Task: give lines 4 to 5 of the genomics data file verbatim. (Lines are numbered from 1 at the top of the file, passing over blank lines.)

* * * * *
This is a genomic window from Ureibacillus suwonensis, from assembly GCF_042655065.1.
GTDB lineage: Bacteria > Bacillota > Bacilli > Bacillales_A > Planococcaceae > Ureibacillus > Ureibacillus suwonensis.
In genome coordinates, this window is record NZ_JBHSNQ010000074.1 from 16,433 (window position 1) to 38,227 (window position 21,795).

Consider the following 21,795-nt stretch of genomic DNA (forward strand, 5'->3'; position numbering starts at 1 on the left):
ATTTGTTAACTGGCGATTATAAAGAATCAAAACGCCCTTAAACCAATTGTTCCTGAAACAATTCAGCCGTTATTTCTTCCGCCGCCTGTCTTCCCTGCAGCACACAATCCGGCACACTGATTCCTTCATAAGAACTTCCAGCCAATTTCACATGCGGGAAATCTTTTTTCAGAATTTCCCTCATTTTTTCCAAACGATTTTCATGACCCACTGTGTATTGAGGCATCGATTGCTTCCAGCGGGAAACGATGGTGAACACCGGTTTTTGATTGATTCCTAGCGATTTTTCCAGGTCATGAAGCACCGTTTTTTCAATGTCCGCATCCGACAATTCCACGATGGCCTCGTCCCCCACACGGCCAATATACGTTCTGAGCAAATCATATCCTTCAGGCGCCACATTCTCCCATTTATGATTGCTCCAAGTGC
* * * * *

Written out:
Consider the following 21,795-nt stretch of genomic DNA (forward strand, 5'->3'; position numbering starts at 1 on the left):
ATTTGTTAACTGGCGATTATAAAGAATCAAAACGCCCTTAAACCAATTGTTCCTGAAACAATTCAGCCGTTATTTCTTCCGCCGCCTGTCTTCCCTGCAGCACACAATCCGGCACACTGATTCCTTCATAAGAACTTCCAGCCAATTTCACATGCGGGAAATCTTTTTTCAGAATTTCCCTCATTTTTTCCAAACGATTTTCATGACCCACTGTGTATTGAGGCATCGATTGCTTCCAGCGGGAAACGATGGTGAACACCGGTTTTTGATTGATTCCTAGCGATTTTTCCAGGTCATGAAGCACCGTTTTTTCAATGTCCGCATCCGACAATTCCACGATGGCCTCGTCCCCCACACGGCCAATATACGTTCTGAGCAAATCATATCCTTCAGGCGCCACATTCTCCCATTTATGATTGCTCCAAGTGC